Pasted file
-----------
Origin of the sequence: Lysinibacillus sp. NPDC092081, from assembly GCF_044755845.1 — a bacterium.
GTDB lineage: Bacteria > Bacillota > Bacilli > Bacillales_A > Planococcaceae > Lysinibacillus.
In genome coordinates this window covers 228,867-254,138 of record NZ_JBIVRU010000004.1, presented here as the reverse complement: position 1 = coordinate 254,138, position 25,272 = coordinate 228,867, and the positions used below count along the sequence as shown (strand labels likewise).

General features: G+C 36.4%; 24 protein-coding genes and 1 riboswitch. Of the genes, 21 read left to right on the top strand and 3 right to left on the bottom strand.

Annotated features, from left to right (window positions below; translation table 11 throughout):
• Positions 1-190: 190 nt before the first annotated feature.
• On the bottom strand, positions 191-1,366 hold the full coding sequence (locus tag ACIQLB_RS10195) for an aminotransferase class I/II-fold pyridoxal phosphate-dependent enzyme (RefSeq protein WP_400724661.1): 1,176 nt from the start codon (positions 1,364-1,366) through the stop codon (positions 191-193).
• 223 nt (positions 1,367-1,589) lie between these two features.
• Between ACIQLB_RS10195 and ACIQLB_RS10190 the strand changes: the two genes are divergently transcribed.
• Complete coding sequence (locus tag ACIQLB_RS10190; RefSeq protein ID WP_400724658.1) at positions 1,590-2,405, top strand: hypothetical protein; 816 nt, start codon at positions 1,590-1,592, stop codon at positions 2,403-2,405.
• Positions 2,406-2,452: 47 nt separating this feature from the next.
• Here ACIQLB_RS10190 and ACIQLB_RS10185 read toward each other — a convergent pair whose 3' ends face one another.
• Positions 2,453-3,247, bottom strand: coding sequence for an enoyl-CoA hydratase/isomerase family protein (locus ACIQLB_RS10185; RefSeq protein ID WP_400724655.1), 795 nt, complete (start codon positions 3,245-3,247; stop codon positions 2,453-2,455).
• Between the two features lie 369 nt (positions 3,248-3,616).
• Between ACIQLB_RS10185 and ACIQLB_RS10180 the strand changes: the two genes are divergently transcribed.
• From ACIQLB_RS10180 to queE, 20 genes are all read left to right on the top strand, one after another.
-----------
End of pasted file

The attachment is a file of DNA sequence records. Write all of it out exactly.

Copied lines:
Origin of the sequence: Lysinibacillus sp. NPDC092081, from assembly GCF_044755845.1 — a bacterium.
GTDB lineage: Bacteria > Bacillota > Bacilli > Bacillales_A > Planococcaceae > Lysinibacillus.
In genome coordinates this window covers 228,867-254,138 of record NZ_JBIVRU010000004.1, presented here as the reverse complement: position 1 = coordinate 254,138, position 25,272 = coordinate 228,867, and the positions used below count along the sequence as shown (strand labels likewise).

General features: G+C 36.4%; 24 protein-coding genes and 1 riboswitch. Of the genes, 21 read left to right on the top strand and 3 right to left on the bottom strand.

Annotated features, from left to right (window positions below; translation table 11 throughout):
• Positions 1-190: 190 nt before the first annotated feature.
• On the bottom strand, positions 191-1,366 hold the full coding sequence (locus tag ACIQLB_RS10195) for an aminotransferase class I/II-fold pyridoxal phosphate-dependent enzyme (RefSeq protein WP_400724661.1): 1,176 nt from the start codon (positions 1,364-1,366) through the stop codon (positions 191-193).
• 223 nt (positions 1,367-1,589) lie between these two features.
• Between ACIQLB_RS10195 and ACIQLB_RS10190 the strand changes: the two genes are divergently transcribed.
• Complete coding sequence (locus tag ACIQLB_RS10190; RefSeq protein ID WP_400724658.1) at positions 1,590-2,405, top strand: hypothetical protein; 816 nt, start codon at positions 1,590-1,592, stop codon at positions 2,403-2,405.
• Positions 2,406-2,452: 47 nt separating this feature from the next.
• Here ACIQLB_RS10190 and ACIQLB_RS10185 read toward each other — a convergent pair whose 3' ends face one another.
• Positions 2,453-3,247, bottom strand: coding sequence for an enoyl-CoA hydratase/isomerase family protein (locus ACIQLB_RS10185; RefSeq protein ID WP_400724655.1), 795 nt, complete (start codon positions 3,245-3,247; stop codon positions 2,453-2,455).
• Between the two features lie 369 nt (positions 3,248-3,616).
• Between ACIQLB_RS10185 and ACIQLB_RS10180 the strand changes: the two genes are divergently transcribed.
• From ACIQLB_RS10180 to queE, 20 genes are all read left to right on the top strand, one after another.